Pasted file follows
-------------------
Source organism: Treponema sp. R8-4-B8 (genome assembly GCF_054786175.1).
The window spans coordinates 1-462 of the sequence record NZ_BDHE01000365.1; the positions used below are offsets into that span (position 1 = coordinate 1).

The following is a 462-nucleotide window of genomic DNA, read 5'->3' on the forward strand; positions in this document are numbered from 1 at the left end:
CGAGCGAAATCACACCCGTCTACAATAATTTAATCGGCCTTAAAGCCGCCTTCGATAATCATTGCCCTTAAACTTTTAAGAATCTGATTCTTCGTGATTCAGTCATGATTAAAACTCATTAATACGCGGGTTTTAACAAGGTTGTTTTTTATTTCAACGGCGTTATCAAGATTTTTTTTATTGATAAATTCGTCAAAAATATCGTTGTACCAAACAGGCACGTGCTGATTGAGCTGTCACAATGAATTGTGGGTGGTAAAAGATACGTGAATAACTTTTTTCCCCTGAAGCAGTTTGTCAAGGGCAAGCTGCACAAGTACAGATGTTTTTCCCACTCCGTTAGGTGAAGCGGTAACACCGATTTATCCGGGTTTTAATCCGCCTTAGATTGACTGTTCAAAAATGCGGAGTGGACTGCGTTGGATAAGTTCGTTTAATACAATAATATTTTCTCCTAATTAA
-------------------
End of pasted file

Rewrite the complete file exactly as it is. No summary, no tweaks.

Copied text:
Source organism: Treponema sp. R8-4-B8 (genome assembly GCF_054786175.1).
The window spans coordinates 1-462 of the sequence record NZ_BDHE01000365.1; the positions used below are offsets into that span (position 1 = coordinate 1).

The following is a 462-nucleotide window of genomic DNA, read 5'->3' on the forward strand; positions in this document are numbered from 1 at the left end:
CGAGCGAAATCACACCCGTCTACAATAATTTAATCGGCCTTAAAGCCGCCTTCGATAATCATTGCCCTTAAACTTTTAAGAATCTGATTCTTCGTGATTCAGTCATGATTAAAACTCATTAATACGCGGGTTTTAACAAGGTTGTTTTTTATTTCAACGGCGTTATCAAGATTTTTTTTATTGATAAATTCGTCAAAAATATCGTTGTACCAAACAGGCACGTGCTGATTGAGCTGTCACAATGAATTGTGGGTGGTAAAAGATACGTGAATAACTTTTTTCCCCTGAAGCAGTTTGTCAAGGGCAAGCTGCACAAGTACAGATGTTTTTCCCACTCCGTTAGGTGAAGCGGTAACACCGATTTATCCGGGTTTTAATCCGCCTTAGATTGACTGTTCAAAAATGCGGAGTGGACTGCGTTGGATAAGTTCGTTTAATACAATAATATTTTCTCCTAATTAA